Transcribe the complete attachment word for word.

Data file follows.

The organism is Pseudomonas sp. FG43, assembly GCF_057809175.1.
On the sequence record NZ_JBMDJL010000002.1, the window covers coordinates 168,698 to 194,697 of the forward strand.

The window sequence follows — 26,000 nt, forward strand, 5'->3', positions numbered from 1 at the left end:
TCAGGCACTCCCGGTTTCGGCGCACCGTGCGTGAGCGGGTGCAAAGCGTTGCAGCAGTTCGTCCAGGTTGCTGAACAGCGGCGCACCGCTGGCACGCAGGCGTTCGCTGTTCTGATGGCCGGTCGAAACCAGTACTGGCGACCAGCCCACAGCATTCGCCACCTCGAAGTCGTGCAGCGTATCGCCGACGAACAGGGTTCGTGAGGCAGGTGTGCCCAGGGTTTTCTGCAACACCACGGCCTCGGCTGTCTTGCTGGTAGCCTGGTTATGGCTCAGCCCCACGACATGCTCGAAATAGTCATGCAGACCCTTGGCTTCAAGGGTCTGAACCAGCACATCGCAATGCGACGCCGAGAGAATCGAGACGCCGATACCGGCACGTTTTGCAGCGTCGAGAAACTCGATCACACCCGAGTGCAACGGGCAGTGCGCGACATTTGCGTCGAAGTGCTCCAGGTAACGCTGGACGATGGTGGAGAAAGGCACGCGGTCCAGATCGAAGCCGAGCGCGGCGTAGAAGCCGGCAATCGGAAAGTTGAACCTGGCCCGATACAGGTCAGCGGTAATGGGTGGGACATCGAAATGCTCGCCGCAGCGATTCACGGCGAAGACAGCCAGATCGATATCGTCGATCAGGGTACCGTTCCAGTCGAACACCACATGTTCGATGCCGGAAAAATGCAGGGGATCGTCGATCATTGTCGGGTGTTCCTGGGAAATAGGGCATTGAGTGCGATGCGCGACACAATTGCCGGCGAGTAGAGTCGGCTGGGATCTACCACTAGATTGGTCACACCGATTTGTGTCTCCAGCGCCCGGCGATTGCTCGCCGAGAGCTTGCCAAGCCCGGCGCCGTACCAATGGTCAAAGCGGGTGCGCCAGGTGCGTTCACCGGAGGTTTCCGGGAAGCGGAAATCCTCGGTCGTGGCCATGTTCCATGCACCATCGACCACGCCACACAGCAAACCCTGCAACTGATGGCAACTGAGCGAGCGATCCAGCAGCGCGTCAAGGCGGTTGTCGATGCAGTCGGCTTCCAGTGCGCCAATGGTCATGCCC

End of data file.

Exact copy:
The organism is Pseudomonas sp. FG43, assembly GCF_057809175.1.
On the sequence record NZ_JBMDJL010000002.1, the window covers coordinates 168,698 to 194,697 of the forward strand.

The window sequence follows — 26,000 nt, forward strand, 5'->3', positions numbered from 1 at the left end:
TCAGGCACTCCCGGTTTCGGCGCACCGTGCGTGAGCGGGTGCAAAGCGTTGCAGCAGTTCGTCCAGGTTGCTGAACAGCGGCGCACCGCTGGCACGCAGGCGTTCGCTGTTCTGATGGCCGGTCGAAACCAGTACTGGCGACCAGCCCACAGCATTCGCCACCTCGAAGTCGTGCAGCGTATCGCCGACGAACAGGGTTCGTGAGGCAGGTGTGCCCAGGGTTTTCTGCAACACCACGGCCTCGGCTGTCTTGCTGGTAGCCTGGTTATGGCTCAGCCCCACGACATGCTCGAAATAGTCATGCAGACCCTTGGCTTCAAGGGTCTGAACCAGCACATCGCAATGCGACGCCGAGAGAATCGAGACGCCGATACCGGCACGTTTTGCAGCGTCGAGAAACTCGATCACACCCGAGTGCAACGGGCAGTGCGCGACATTTGCGTCGAAGTGCTCCAGGTAACGCTGGACGATGGTGGAGAAAGGCACGCGGTCCAGATCGAAGCCGAGCGCGGCGTAGAAGCCGGCAATCGGAAAGTTGAACCTGGCCCGATACAGGTCAGCGGTAATGGGTGGGACATCGAAATGCTCGCCGCAGCGATTCACGGCGAAGACAGCCAGATCGATATCGTCGATCAGGGTACCGTTCCAGTCGAACACCACATGTTCGATGCCGGAAAAATGCAGGGGATCGTCGATCATTGTCGGGTGTTCCTGGGAAATAGGGCATTGAGTGCGATGCGCGACACAATTGCCGGCGAGTAGAGTCGGCTGGGATCTACCACTAGATTGGTCACACCGATTTGTGTCTCCAGCGCCCGGCGATTGCTCGCCGAGAGCTTGCCAAGCCCGGCGCCGTACCAATGGTCAAAGCGGGTGCGCCAGGTGCGTTCACCGGAGGTTTCCGGGAAGCGGAAATCCTCGGTCGTGGCCATGTTCCATGCACCATCGACCACGCCACACAGCAAACCCTGCAACTGATGGCAACTGAGCGAGCGATCCAGCAGCGCGTCAAGGCGGTTGTCGATGCAGTCGGCTTCCAGTGCGCCAATGGTCATGCCC